October’s full moon shines kindly in darkest skies, unobliterated by city’s glare. Gleams its bright spotlight upon Vermont mountains, hills and forest trails. Trees stand tall in fall crisp air, raucous cacophony of colors punctuate serene picturesque scenes. Leaves’ iridescent glorious hues, crimsons, burnt orange golden yellows, wine-reds too. They flaunt their beauty beneath your steady gaze, defying winter’s wish to cause their demise.
Beloved Provincetown, how shall I pen you? Sometimes mellow, sweet as honey, dew dripped fogged another day?
Your fickle Spring brings brisk winds, lean-into gusts that slow my steps on low tide walks along the shore. Horseshoe crabs spawn, two moving as one, leaving intricate trails on sand, caring not that I observe their intimacy.
Summer explodes in gulls and fireworks. Two and four-legged beach walkers skirt ’round children digging moats. Engorged tour buses relieve themselves. Nametagged visitors join throngs in streets as bicycles weave their way through maze.
Autumn brings sweatered afternoons, shorter ice cream lines, gardens’ last hurrahs, and fewer buskers on the streets. I stand alone in wool cap on deserted shore, marveling at the glory of an amber moon, light temptation for tomorrow’s palette of words.
When your Winters flaunt Nor’easters, remaining locals, few in number, tread quickly through snow-muffled quietude. Behind once busy Commercial Street in this, the most off of off-seasons, ocean’s rhythmic tides still reign.
The ocean, in fog or sun or snow, Provincetown’s constant gift, no matter the time of year.
Petulant nature angry at summer’s demise. Rain pelts. Thunder roars. Lightning cracks and flashes. Temper-tantrum stomping.
She pouts today. Glum gray overcast sky, like widow’s shroud. Hides distinct features, individual clouds indiscernible.
Cormorant swarm takes its leave. Thousands bob in ocean. Race forward, then streak to sky. Mass exit. Black shapes, like inkblots everywhere.
Provincetown deserters, just like tourists. Summer in their rearview mirror. Fading. Disappearing. Gone. Page turned.
Autumns’ quiet delights somewhere on the horizon, not quite yet in view.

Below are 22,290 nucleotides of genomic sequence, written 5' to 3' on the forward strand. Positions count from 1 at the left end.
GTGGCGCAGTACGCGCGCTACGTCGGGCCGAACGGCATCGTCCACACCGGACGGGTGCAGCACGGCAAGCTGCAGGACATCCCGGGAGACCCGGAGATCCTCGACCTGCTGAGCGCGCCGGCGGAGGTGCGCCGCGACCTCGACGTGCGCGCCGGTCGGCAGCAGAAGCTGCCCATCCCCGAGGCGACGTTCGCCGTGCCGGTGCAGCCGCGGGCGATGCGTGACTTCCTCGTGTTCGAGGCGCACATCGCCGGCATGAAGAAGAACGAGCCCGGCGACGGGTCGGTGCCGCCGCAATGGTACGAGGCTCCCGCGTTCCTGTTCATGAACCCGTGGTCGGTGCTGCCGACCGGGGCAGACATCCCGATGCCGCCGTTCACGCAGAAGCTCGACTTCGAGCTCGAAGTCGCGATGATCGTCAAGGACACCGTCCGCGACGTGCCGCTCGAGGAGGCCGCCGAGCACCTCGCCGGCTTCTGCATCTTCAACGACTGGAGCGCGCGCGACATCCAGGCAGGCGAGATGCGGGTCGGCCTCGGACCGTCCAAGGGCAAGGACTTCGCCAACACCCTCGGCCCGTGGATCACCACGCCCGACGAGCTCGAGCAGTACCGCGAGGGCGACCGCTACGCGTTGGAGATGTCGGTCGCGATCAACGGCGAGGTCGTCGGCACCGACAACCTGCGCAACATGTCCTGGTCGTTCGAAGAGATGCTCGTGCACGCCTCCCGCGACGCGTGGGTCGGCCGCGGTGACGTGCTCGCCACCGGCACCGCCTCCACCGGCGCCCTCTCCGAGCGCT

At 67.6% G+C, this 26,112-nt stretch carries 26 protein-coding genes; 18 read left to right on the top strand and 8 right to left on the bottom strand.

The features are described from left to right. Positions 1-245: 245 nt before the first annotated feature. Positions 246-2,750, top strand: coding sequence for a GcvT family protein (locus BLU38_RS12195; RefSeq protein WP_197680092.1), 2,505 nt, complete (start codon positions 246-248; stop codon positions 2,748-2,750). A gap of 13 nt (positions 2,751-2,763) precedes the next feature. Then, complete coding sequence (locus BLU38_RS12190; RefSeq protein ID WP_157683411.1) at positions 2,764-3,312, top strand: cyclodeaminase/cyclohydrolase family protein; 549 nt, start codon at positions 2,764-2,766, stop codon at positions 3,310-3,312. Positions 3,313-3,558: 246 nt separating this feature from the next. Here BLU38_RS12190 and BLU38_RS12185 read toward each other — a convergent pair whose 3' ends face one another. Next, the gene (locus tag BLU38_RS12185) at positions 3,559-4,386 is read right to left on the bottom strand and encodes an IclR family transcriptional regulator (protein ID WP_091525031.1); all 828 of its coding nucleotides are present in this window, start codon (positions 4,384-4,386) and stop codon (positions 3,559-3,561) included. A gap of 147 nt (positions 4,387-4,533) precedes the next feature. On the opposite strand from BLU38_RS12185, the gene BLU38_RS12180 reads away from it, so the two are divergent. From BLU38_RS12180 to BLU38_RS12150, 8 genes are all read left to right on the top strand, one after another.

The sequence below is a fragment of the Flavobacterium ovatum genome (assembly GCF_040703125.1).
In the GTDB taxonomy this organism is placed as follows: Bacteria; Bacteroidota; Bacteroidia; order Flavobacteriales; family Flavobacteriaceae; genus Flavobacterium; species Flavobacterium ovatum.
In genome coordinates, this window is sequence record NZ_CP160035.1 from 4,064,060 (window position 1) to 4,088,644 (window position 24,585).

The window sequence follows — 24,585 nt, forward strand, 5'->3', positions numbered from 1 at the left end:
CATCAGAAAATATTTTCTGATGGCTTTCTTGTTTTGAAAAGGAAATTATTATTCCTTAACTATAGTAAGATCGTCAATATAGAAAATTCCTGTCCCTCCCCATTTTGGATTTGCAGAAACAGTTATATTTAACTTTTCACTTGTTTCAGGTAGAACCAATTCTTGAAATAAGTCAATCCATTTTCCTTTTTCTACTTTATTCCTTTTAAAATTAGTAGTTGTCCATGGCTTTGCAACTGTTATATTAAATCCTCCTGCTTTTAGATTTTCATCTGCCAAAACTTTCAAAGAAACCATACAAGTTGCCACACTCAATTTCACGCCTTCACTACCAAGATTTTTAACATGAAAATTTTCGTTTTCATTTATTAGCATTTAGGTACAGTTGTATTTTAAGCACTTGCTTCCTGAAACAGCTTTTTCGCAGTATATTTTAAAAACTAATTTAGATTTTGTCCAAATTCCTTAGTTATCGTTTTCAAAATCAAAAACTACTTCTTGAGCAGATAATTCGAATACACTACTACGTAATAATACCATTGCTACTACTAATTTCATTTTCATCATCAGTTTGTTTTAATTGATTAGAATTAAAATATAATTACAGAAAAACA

Written for OLN at dVerse, the virtual pub for poets. Photo and video taken yesterday morning in Provincetown. Sadly, I didn’t think to get my phone to photograph and video tape it until the swarm’s mass had already passed … this is the tail end and it’s still incredible to look at these images!
Sunny daffodils, wave your ruffled heads. Delicate cherry blossoms loosed by spring breeze, softly, silently, rain pink petals upon all below. Candy-cane red and white tulips stand tall beside double-layered pinks and yellows. Soon bleeding hearts will dangle gently over sweetly petite lilies of the valley. And lanes will burst forth with lilac blooms, myriad shades of purple perfuming the air. Bedazzle me, Mother Nature. I am so ready for your greening, most especially after this long reclusive year!
Written for Open Link Night at dVerse, the virtual pub for poets around the globe. Today we go LIVE at 3 PM Boston time and folks have the opportunity to visit, put faces and voices with author’s names and read aloud if they wish. Come join us! Link is on the dVerse site, at 3 PM Boston time.
Sun strengthens, pries loose snow mask from mountain caps. Water trickles, begins to overflow, swiftly runs downstream. ~ Gregarious tendencies stifled too long. Confined by lockdowns, hidden by masks from view.
Vaccinations bloom, propagate in spring. Sun strengthens as do we, spilling out to streets.
It’s Quadrille Monday at dVerse, the virtual pub for poets. Today Sarah asks us to include the word “swift” or a form of the word (not a synonym) in our exactly 44 word poem, sans title. Photo from Pixabay.com I fervently believe we are emerging from the season of Covid. Stay safe everyone and let’s insure this happens.
Death rattles nearby cold winter has stripped trees bare. Branches jerk in wind create shadows in our room. I seek comfort in your arms.
Frank is hosting MTB at dVerse, the virtual pub for poets around the globe. Today, he asks us to write a Japanese death poem which can be in the form of a tanka if we choose. He explains that a Japanese death poem speaks of imminent death but at the same time, extolls the significance of life. A tanka is similar to a haiku, but longer: 5 lines of 5-7-5-7-7 syllables.